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8/05/2008 - New TSA "Self Select" Security Lanes - The Good & The Bad
The U.S Department of Homeland Security's Transportation Security Administration (TSA) started a new experiment to speed up security line at some airports; this new idea comes from the trail designation on ski trails. The Circle/Novices. The Square/Intermediate; The Diamond/Expert
Officially the new the TSA is known as Self Select Lines. It allows flyers to choose their own security lane based on their own knowledge of how they travel. The breaks down of the lanes are as follows
-- Green-Circle is for families and those who need special assistance. This is for those flying with kids, strollers, in large groups, those who need assistance and those totally unfamiliar with the TSA screening process (which is more people than you'd think).
-- Blue-Square is for flyers that are somewhat familiar with the TSA check point procedures. It is also intended for those flying with multiple bags, however with a limit of one carry on and one personal item, how many bags can someone be carrying (even the experienced flyers generally fly with 1+1 bags).
-- Black-Diamond is the lane intended for the Expert Flyer. This lane should be used only by the who know the TSA procedures inside and out; those who don't fumble at what they need to leave what they can take; those traveling light (I don't travel light, but I can get my stuff ready for the screening in about 30 seconds or less).
I recently encountered this new system that is in a limited number of airports, at Boston's Logan International Airport (BOS) and see the good and the bad in this system.
Rather than tear the new system apart, as I have seen in a few online forums, I'm going to start off by saying that I think this new system can have some significant advantages. If flyers are honest about their skill of navigating an airport, and enter the lane that accurately represents their knowledge of passing through a TSA checkpoint, this system can speed up security lines. Self governing can be a great way to weed people out of the line, and gives the TSA a better chance of sizing up that they are dealing with and who they need to help.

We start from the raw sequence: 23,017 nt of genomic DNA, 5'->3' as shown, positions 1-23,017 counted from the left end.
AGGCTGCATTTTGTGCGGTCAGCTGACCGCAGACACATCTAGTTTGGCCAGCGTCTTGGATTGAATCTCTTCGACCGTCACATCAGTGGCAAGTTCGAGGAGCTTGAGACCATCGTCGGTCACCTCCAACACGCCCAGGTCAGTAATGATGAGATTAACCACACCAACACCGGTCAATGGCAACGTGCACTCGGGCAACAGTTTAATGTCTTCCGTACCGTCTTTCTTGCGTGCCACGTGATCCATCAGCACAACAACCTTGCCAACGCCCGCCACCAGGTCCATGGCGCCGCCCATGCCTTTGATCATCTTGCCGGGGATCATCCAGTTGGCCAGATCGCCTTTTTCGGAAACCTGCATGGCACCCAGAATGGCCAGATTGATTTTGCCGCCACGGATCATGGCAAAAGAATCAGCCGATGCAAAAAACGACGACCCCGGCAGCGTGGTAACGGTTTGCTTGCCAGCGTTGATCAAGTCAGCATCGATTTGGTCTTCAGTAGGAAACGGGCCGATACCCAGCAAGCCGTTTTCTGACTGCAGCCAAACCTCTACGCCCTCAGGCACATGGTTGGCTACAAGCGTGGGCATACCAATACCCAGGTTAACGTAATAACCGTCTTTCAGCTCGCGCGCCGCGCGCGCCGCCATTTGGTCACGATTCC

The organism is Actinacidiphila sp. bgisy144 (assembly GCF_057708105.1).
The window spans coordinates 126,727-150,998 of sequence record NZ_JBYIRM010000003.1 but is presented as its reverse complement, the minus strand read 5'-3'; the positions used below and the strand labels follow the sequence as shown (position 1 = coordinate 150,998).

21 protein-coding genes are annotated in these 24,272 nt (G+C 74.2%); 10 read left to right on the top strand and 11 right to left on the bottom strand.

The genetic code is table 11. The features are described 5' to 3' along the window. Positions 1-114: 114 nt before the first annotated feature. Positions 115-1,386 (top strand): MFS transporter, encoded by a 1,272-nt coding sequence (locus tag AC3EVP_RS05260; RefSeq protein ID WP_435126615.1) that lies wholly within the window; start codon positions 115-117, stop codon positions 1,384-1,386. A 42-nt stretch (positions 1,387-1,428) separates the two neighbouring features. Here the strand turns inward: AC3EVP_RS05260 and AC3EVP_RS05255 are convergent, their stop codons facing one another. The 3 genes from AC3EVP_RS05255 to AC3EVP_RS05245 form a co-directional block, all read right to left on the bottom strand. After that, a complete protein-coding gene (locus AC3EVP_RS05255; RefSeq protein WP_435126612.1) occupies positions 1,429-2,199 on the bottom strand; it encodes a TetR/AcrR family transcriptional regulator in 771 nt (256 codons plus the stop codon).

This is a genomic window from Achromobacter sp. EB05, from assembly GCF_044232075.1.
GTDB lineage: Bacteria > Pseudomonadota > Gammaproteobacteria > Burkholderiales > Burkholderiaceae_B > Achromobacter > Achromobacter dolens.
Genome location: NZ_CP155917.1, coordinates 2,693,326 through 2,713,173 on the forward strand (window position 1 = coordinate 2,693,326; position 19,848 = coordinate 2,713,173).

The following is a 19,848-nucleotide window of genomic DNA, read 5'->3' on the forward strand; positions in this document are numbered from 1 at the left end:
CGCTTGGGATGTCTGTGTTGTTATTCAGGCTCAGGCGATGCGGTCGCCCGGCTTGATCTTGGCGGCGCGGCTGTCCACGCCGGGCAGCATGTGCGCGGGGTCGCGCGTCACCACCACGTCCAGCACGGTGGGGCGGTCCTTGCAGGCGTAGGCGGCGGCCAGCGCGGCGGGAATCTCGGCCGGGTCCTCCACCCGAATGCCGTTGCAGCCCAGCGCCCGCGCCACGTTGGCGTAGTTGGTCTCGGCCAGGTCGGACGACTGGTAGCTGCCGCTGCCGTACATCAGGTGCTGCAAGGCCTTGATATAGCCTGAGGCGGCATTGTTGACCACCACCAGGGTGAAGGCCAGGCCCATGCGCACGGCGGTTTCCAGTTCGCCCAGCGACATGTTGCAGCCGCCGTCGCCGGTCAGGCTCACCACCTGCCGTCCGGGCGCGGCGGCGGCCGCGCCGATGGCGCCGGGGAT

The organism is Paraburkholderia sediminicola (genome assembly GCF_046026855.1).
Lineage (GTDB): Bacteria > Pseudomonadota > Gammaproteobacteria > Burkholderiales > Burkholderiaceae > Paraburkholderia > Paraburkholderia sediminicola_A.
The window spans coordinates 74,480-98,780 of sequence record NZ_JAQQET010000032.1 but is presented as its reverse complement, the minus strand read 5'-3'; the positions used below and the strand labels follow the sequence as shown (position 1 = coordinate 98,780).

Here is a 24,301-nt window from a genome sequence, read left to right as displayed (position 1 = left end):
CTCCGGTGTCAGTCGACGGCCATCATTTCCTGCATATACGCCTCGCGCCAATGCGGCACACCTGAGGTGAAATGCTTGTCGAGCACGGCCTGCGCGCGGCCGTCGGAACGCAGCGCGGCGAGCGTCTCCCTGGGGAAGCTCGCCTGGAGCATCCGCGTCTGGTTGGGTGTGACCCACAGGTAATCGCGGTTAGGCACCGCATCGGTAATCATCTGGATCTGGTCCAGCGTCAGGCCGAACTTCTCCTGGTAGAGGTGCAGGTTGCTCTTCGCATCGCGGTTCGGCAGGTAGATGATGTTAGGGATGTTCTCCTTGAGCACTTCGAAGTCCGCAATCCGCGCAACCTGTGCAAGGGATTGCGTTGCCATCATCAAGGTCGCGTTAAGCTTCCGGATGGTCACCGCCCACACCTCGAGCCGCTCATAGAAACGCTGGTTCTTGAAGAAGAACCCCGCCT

The downsides to these Self Select Lines are when people enter the wrong line. At Boston Logan Airport's Terminal A I entered the "expert" and stood not moving for around 9 minutes. I saw people in line with their shoes on, no laptops out, and one person arguing that they were flying in first-class so they should be entitled to use the "expert" line. Flying in first class does not make you an expert, it just means you paid more or got upgraded. I quickly moved to the "novice" line, behind a family with two small children and one very inexperienced flyer. I was through the checkpoint in less than 3 minutes. If people enter the wrong line thinking the "expert" line will move faster, when they are not a experienced in passing through the check points, they just slow down the line for everyone.
If inexperienced flyers think they were getting dirty looks at a standard TSA check point by going slowly (and I have no problem with people going their own speed, especially those who don't fly often) they should check out the dirty looks they get when they slow up the "expert" line to a crawl.
Overall if flyers are honest and choose the right lanes I think this new "Self Select Lines" can be a great way to speed up the time it takes to get through security. It is nice to see the TSA using some ingenuity in finding new ways to make the travel experience smoother and easier under an increasingly more difficult environment.